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When trying to add a bit more detail to a related question, I realized I don't know how to specify which one of the available Bash word types to execute. According to help type there are five word types:

  • alias
  • keyword
  • function
  • builtin
  • file

It's possible for a word to have several types (true is just an example; a more commonly overridden word would be cd):

$ type -a true
true is a shell builtin
true is /bin/true

How do you force the execution of a specific synonym? So far, in order of precedence:

  • alias: This is a special case since it has precedence over all the other synonyms. Forcing this would only be useful when the command should fail if the alias is not defined.

    $ 
    
  • keyword:

    $ 
    
  • function:

    $ 
    
  • builtin:

    $ builtin true
    
  • file:

    $ command true
    $ $(which true)
    $ /bin/true
    

Partial solutions:

  • Quoting a word excludes aliases and keywords. That is,

    $ 'true'
    

    will run only the function, builtin or file.

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2 Answers

What you're asking doesn't really make much sense.

keyword means it's a word that is part of the syntax of the shell. Those are recognised through tokenising. Quoting them is enough for the shell to stop recognising.

It is possible to alias a keyword in most shells though. So, aliases have precedence over keywords (in effect they are expanded early, and there is more tokenising after that where you can have more aliases, keywords)...

aliases (with the exception of zsh aliases defined with alias -g are only expanded in command position), so typically not in builtin the-alias.

functions have precedence over builtins, and builtins over external commands (and then $PATH decides which one to use).

You can force the builtin with:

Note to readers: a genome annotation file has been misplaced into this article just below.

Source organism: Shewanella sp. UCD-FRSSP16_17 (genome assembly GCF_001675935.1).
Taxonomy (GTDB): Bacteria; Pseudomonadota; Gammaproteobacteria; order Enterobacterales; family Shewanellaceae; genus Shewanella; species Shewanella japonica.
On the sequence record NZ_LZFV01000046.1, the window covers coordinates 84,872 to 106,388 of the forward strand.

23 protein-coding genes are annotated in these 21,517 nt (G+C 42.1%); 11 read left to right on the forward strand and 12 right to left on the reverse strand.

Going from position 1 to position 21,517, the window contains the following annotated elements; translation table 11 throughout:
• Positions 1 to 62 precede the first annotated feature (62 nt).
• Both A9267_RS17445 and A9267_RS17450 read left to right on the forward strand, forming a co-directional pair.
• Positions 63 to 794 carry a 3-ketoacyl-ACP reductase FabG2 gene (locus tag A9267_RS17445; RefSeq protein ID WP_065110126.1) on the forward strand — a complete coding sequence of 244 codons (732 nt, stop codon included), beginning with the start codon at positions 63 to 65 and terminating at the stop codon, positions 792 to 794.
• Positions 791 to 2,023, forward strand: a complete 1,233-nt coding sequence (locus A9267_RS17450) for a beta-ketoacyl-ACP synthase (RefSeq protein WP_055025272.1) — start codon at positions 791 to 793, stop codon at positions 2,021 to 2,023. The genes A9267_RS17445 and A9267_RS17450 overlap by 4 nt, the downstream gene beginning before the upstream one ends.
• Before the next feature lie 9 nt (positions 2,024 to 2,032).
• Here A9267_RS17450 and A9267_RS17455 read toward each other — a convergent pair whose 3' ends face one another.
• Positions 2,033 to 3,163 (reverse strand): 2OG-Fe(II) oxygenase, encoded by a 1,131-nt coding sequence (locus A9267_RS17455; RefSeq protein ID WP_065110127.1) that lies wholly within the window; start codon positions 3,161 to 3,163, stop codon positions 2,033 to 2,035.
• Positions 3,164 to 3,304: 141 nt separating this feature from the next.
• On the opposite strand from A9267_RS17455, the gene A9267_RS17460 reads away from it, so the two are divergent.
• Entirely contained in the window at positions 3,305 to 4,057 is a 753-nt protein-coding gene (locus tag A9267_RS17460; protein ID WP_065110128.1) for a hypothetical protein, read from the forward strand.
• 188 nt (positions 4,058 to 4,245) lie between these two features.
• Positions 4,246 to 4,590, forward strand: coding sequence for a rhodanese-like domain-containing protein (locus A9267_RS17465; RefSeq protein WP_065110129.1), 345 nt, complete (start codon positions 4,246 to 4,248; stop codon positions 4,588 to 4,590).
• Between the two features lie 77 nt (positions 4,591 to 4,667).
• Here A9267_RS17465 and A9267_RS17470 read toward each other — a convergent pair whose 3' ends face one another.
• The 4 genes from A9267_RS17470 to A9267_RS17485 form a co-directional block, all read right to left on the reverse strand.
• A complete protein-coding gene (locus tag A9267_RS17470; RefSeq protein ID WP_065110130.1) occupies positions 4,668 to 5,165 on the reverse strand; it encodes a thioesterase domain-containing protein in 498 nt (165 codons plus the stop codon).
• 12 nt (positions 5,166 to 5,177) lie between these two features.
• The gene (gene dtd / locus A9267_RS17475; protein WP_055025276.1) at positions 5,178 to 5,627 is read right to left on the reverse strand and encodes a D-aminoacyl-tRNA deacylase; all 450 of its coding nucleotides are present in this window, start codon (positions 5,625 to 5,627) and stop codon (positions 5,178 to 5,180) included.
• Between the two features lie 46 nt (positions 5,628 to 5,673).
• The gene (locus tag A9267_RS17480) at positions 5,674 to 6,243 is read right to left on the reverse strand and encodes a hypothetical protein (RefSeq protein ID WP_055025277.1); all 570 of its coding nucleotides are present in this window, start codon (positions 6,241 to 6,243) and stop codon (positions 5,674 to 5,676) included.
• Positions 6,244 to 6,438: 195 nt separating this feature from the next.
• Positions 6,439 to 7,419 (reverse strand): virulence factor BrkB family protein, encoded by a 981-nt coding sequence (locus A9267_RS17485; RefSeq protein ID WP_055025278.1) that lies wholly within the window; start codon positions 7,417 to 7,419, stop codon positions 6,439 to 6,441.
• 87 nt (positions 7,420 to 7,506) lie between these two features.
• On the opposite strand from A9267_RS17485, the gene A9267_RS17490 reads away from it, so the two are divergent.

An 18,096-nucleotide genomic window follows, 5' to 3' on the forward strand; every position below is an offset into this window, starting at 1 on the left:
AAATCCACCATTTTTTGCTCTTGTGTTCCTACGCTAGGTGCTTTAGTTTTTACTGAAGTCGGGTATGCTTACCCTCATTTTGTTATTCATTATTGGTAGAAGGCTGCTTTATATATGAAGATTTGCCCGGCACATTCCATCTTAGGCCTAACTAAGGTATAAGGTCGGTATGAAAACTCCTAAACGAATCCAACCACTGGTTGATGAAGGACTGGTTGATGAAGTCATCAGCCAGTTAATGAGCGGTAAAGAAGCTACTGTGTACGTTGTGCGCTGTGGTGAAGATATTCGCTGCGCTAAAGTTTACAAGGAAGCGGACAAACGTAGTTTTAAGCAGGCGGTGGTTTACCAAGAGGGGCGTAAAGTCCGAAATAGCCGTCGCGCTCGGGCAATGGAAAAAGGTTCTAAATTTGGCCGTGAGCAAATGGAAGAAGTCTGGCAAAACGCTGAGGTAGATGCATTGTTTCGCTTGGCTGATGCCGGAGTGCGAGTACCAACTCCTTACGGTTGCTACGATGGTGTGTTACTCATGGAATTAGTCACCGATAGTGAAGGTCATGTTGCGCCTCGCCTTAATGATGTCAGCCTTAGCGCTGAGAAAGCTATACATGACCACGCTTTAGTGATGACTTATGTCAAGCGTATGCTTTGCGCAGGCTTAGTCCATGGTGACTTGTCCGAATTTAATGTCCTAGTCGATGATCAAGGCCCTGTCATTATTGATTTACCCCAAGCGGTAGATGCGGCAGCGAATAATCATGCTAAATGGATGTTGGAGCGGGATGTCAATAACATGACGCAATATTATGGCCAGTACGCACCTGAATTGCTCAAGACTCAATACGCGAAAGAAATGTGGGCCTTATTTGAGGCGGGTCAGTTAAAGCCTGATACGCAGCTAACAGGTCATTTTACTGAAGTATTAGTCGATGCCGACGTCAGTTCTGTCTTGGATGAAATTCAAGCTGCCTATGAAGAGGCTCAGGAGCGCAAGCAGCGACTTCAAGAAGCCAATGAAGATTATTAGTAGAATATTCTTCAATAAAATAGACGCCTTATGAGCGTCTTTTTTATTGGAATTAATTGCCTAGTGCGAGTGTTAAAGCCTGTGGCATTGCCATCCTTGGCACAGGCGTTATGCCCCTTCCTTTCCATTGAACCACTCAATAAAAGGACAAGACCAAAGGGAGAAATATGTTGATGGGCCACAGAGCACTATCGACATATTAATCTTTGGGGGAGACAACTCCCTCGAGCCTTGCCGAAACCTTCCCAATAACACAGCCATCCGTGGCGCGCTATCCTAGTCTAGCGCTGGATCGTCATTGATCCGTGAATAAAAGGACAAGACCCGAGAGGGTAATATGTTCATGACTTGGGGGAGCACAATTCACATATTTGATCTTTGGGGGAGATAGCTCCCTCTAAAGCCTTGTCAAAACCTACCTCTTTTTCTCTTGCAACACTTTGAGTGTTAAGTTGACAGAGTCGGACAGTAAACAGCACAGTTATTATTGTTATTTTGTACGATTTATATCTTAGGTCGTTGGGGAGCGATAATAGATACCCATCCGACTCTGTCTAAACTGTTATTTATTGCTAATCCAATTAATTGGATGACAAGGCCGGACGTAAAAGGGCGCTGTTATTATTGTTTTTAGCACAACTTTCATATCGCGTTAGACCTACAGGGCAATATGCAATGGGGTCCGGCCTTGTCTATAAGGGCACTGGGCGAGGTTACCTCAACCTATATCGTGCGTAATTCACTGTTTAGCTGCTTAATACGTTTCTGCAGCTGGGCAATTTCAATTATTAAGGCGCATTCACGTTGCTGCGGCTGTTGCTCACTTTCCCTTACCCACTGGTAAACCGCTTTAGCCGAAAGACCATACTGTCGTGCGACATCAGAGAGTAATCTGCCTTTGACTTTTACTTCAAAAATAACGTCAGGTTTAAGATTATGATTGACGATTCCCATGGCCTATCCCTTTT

builtin the-cmd and its args

(though it should be noted it is not a standard command).

You can disable aliases by quoting them (though the quoted version could also be aliased in some shells).

So, for instance (here zsh syntax), in:

'while'() echo function while
alias 'while=echo alias while'

Writing while true would actually output alias while true, and there would be no way to use the while keyword since quoting it would disable both the alias and keyword.

You would call the while function with for instance:

'whi'le whatever

If there was a while builtin (but of course their wouldn't in those shells that have while keyword), you'd write it:

builtin while whatever

And to call the while command, you'd write:

command while whatever

Or

/full/path/to/while whatever

Of course, nothing's stopping you from doing even sillier things like:

alias 'while=while "w"hile; do'
"while"() { while "whi"le; done; }

Which, at least in zsh is valid (but stupid).

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Quoting suppresses alias lookup, and command suppresses function lookup, but neither of these specify which of the remaining synonyms will be used. I'm looking for a way to specify to execute only a specific synonym. –  l0b0 Jan 22 '13 at 13:50
    
@l0b0 "command" suppresses all of alias, keyword and builtin. –  Stephane Chazelas Jan 22 '13 at 13:55
    
As for making sense, builtin is used in for example RVM to override cd for a nice effect. –  l0b0 Jan 22 '13 at 13:55
    
You're right; and I just verified that it also suppresses functions. +1. –  l0b0 Jan 22 '13 at 13:57
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An extremely useful idiom for me is this:

FALSE=1; TRUE=0
DEVEL_FLAG=$FALSE
...
in_development() { return $DEVEL_FLAG ; }
cd()
{
 if in_development ; then # -D argument to script toggles development flag
   echo "Would run cd $*"
  else
   builtin cd "$@"
 fi
}

Now if I run the script with -D specified, development mode is activated, and the cd (or any other wrapped command) echoes debug info

This is especially useful with scripts which run ssh. Sure I could toggle set -x, but this is more useful and readable, for me.

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How does this answer the question? –  l0b0 Sep 7 '13 at 8:52
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